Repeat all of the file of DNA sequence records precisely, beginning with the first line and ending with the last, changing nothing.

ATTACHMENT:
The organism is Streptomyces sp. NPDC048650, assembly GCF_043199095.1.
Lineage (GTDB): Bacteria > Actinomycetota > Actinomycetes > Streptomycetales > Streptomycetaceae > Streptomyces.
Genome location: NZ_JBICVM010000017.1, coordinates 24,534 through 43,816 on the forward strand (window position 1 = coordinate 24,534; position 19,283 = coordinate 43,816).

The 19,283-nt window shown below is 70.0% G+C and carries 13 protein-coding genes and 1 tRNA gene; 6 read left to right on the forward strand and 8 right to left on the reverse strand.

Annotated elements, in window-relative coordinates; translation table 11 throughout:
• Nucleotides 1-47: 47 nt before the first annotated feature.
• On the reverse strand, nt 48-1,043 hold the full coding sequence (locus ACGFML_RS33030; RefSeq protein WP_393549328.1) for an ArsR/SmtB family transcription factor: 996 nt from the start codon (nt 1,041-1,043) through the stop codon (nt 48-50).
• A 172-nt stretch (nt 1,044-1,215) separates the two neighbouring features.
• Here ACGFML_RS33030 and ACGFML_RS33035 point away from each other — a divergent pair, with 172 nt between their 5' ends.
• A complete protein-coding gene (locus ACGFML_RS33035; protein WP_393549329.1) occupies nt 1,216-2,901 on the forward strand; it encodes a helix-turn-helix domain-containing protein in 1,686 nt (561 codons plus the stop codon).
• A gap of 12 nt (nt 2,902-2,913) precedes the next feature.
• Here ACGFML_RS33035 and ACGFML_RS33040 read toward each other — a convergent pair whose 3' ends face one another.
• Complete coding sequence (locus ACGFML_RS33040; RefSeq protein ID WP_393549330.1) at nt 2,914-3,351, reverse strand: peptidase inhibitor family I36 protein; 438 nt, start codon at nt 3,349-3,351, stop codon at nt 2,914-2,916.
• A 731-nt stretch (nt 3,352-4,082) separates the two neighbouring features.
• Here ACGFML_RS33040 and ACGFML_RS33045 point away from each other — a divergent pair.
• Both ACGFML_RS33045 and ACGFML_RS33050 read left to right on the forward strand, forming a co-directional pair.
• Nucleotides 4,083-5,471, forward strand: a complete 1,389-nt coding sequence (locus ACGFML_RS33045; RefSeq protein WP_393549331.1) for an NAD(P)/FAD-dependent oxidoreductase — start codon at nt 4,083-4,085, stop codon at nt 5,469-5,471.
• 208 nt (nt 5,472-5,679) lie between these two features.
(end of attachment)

The organism is Streptomyces sp. NPDC048650, assembly GCF_043199095.1.
Lineage (GTDB): Bacteria > Actinomycetota > Actinomycetes > Streptomycetales > Streptomycetaceae > Streptomyces.
Genome location: NZ_JBICVM010000017.1, coordinates 24,534 through 43,816 on the forward strand (window position 1 = coordinate 24,534; position 19,283 = coordinate 43,816).

The 19,283-nt window shown below is 70.0% G+C and carries 13 protein-coding genes and 1 tRNA gene; 6 read left to right on the forward strand and 8 right to left on the reverse strand.

Annotated elements, in window-relative coordinates; translation table 11 throughout:
• Nucleotides 1-47: 47 nt before the first annotated feature.
• On the reverse strand, nt 48-1,043 hold the full coding sequence (locus ACGFML_RS33030; RefSeq protein WP_393549328.1) for an ArsR/SmtB family transcription factor: 996 nt from the start codon (nt 1,041-1,043) through the stop codon (nt 48-50).
• A 172-nt stretch (nt 1,044-1,215) separates the two neighbouring features.
• Here ACGFML_RS33030 and ACGFML_RS33035 point away from each other — a divergent pair, with 172 nt between their 5' ends.
• A complete protein-coding gene (locus ACGFML_RS33035; protein WP_393549329.1) occupies nt 1,216-2,901 on the forward strand; it encodes a helix-turn-helix domain-containing protein in 1,686 nt (561 codons plus the stop codon).
• A gap of 12 nt (nt 2,902-2,913) precedes the next feature.
• Here ACGFML_RS33035 and ACGFML_RS33040 read toward each other — a convergent pair whose 3' ends face one another.
• Complete coding sequence (locus ACGFML_RS33040; RefSeq protein ID WP_393549330.1) at nt 2,914-3,351, reverse strand: peptidase inhibitor family I36 protein; 438 nt, start codon at nt 3,349-3,351, stop codon at nt 2,914-2,916.
• A 731-nt stretch (nt 3,352-4,082) separates the two neighbouring features.
• Here ACGFML_RS33040 and ACGFML_RS33045 point away from each other — a divergent pair.
• Both ACGFML_RS33045 and ACGFML_RS33050 read left to right on the forward strand, forming a co-directional pair.
• Nucleotides 4,083-5,471, forward strand: a complete 1,389-nt coding sequence (locus ACGFML_RS33045; RefSeq protein WP_393549331.1) for an NAD(P)/FAD-dependent oxidoreductase — start codon at nt 4,083-4,085, stop codon at nt 5,469-5,471.
• 208 nt (nt 5,472-5,679) lie between these two features.